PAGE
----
One of the projects I am most proud of at work is an expansion of the online educational offerings we provide to our customers. We titled this project How To’s and we have been rolling them out on a continuous basis since early this year. The Education Department at our company, in addition to providing webinars and on-site training and workflow analysis/operational reviews for our customers, has for a number of years maintained an online university. The university consists of full-length (generally 25-30 minutes per chapter) interactive formal courses related to the use of the company’s main software platform, as well as branching out into related programs and software. At the beginning of the year, I suggested that it might be beneficial to our customers also provide a microlearning option, which would function as a refresher for how to do things or use the software when you don’t have time to sit down for a full chapter. Thus, the How To project was born. Working in conjunction with various departments across the company, we create 1-5 minute short courses that are process driven and focus on a single task within the system. We have several hours of this type of training now live, and we are continuing to roll it out on a regular basis. Our customers have commented that they love the new feature, saying that it helps even veteran system users keep up to date and run their operations more efficiently.
Microlearning also happens to be a trend right now in the e-learning world for several reasons. As e-learning company Grovo pointed out in a whitepaper titled Bite Size Is The Right Size: How Microlearning Shrinks the Skills Gap, part of embracing microlearning is an effort to accommodate employee attention spans, which have shrunk in recent years. While this is often associated with Millennials, it is not exclusively a feature of that generation. Another factor is the omnipresence of technology in the workplace, which requires employees to keep their skills sharp through constant practice and learning, lest they become unable to use the technology that is part of their jobs. This creates a Skills Gap…employees who are not keeping up with the tech they must use, thus becoming inefficient and reducing productivity. Another factor is recent studies which demonstrate that traditional learning methods aren’t as effective as everyone thought they were; the whitepaper points out that according to research only 15% of traditional learning participants apply what they learn in the courses, and within 30 days 80% of the knowledge they were exposed to is gone.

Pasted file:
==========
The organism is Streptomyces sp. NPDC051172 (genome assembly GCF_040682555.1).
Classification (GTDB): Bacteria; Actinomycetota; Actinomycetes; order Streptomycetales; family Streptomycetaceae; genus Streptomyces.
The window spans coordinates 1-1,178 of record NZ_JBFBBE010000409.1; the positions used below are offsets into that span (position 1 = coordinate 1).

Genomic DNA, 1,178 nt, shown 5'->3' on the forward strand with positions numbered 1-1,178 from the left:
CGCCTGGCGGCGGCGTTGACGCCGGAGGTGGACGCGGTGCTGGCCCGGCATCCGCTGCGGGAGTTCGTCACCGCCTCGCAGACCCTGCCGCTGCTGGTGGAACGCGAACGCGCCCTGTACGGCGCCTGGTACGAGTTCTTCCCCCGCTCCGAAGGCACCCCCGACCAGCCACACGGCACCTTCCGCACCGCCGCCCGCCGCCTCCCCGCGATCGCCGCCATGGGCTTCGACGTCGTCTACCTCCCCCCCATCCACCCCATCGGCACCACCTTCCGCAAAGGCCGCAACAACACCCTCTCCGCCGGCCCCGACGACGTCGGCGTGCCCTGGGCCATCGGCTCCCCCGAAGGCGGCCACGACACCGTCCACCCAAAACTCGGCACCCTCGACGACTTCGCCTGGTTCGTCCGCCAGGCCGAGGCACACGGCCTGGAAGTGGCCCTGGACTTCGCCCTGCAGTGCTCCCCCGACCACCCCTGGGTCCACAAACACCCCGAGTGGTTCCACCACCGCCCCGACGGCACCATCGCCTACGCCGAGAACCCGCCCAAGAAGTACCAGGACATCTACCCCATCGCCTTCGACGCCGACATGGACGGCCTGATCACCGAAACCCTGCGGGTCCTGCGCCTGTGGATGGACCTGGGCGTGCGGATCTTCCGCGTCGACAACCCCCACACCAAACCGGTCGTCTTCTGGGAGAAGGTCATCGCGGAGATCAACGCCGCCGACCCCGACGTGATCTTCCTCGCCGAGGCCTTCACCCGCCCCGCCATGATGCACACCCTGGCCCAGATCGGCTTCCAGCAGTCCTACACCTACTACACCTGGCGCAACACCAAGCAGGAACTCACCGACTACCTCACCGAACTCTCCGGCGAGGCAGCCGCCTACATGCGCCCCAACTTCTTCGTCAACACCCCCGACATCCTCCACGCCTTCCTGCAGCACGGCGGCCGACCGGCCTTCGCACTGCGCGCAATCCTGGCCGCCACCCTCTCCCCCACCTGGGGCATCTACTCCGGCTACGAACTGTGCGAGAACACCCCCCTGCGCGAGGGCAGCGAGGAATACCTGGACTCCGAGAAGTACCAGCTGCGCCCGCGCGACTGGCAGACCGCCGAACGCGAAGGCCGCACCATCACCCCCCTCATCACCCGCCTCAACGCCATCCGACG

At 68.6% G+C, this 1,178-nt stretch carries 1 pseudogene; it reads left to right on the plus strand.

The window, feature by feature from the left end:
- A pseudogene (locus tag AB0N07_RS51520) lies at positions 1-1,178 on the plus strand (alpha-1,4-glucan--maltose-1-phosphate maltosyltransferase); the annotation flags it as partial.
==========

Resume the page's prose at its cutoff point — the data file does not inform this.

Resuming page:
Grovo notes that microlearning is a very good fit for addressing these issues and closing the skills gap for a number of reasons. First, it takes advantage of modern cultural trends; things like Ted Talks, Twitter and Tumblr can all be thought of as microlearning, and they are very popular and gain a lot of traction. Second, it can improve retention of the knowledge presented by taking advantage of a natural cognitive process called chunking, in which information is grouped by similarities into a chunk in short-term memory before being transferred to long-term memory. A microlearning course is essentially pre-chunked information. It can also be delivered to the user at the time when they need it…not during a formal course at a structured time when the employee may not need to use the information for weeks or months. This means the student can see the information, and immediately use it, which not only improves productivity but also improves knowledge retention.
These are all reasons why I love microlearning, but I do have a few more to add to the mix:
- Faster access to information to fuel my brain: This goes along with shortened attention spans. There are many who decry the shortening of our attention spans, but if they take a closer look I have a feeling they would find something else going on. For instance, if I am having a conversation with friends and we get on the subject something not all of us are familiar with, we can simply pull out our phones and Google what we need to catch up. I don’t view this as a bad thing because it is increasing knowledge, and because it’s so easy I’m much more likely to do it. Contrast that to when I was a child. If I was in that situation I’d have to go to the encyclopedia and look up the info, which may or may not be quick depending on where the nearest encyclopedia was located. Having to go to that much effort just to expand my knowledge often meant that I didn’t do it.
- Its quick and easy to produce: As an online content creator, creating these microlearning courses is much faster than creating a full chapter or course. Because of the nature of the information, you don’t necessarily have to go through the full course development process of storyboarding and SME review and endless rounds of editing; you can get the course out within a very short period of time. The How To’s I create at work can be made, proofed and made live within one hour. By contrast, the full courses we create take at least a week for storyboard creation, another week for edits/SME evaluation and a final week to create, proof and make live. One hour for a How-To vs. three weeks for a full course, and maybe longer depending on the content of the course? I know which option I prefer.
These are some of the reasons why microlearning is out-pacing traditional e-learning, and I for one couldn’t be happier about it. If you haven’t looked into microlearning, you should start today! Check out Grovo’s whitepaper to get you started.